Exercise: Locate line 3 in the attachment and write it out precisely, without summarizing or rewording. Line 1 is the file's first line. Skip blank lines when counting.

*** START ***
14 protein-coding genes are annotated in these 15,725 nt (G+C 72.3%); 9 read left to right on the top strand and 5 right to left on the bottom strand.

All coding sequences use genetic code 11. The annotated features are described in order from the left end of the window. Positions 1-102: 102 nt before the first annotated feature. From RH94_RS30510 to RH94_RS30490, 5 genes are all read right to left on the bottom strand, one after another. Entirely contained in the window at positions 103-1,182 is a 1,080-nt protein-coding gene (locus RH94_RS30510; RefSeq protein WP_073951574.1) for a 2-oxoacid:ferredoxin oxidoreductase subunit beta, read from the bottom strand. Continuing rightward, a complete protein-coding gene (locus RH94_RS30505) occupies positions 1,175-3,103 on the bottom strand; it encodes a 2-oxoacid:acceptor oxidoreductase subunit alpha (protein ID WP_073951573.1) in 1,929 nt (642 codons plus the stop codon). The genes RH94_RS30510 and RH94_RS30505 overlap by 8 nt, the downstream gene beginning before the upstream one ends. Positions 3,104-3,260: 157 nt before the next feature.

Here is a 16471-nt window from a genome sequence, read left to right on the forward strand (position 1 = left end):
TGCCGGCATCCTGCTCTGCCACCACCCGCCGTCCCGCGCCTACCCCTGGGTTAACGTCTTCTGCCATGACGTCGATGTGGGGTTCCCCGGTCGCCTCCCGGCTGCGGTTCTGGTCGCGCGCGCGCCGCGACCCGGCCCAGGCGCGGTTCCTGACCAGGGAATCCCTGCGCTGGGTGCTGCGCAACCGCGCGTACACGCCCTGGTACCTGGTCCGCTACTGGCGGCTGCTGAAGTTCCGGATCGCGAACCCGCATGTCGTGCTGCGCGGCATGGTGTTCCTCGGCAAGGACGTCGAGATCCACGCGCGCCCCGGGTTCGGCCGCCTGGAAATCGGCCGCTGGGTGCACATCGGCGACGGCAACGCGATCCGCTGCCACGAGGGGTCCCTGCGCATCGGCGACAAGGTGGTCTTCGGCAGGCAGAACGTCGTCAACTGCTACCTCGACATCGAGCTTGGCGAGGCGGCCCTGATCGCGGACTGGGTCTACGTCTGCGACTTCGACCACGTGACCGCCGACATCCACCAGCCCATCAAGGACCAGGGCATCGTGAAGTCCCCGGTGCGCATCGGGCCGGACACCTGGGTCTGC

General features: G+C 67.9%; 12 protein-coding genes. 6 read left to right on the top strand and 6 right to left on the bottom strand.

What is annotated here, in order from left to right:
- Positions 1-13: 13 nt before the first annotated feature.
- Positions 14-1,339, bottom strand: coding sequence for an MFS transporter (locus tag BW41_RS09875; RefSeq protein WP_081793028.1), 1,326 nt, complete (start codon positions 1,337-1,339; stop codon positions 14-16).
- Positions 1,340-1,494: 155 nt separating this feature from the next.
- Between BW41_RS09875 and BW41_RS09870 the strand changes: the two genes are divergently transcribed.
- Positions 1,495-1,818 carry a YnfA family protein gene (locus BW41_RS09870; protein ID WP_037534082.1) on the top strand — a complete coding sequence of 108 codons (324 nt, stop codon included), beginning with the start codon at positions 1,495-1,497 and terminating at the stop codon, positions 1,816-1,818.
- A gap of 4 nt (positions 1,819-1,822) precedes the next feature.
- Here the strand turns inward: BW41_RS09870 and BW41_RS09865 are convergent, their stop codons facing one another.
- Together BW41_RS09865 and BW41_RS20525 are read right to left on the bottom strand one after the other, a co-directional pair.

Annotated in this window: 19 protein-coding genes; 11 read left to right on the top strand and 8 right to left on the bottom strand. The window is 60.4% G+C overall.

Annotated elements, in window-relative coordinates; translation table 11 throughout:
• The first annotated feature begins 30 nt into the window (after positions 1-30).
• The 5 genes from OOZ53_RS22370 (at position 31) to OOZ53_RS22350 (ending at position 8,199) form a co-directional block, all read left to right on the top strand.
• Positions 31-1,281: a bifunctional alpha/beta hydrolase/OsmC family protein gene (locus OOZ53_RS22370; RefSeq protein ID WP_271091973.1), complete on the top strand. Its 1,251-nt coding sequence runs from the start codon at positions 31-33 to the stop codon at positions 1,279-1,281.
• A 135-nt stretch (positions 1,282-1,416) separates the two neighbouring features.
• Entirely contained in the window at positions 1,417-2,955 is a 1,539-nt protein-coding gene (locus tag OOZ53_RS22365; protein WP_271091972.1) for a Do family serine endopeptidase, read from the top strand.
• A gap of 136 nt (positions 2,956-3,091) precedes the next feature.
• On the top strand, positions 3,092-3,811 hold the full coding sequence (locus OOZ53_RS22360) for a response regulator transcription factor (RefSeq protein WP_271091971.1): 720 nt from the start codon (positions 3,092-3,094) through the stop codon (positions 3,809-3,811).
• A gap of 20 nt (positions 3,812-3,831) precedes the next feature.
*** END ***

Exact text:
Here is a 16471-nt window from a genome sequence, read left to right on the forward strand (position 1 = left end):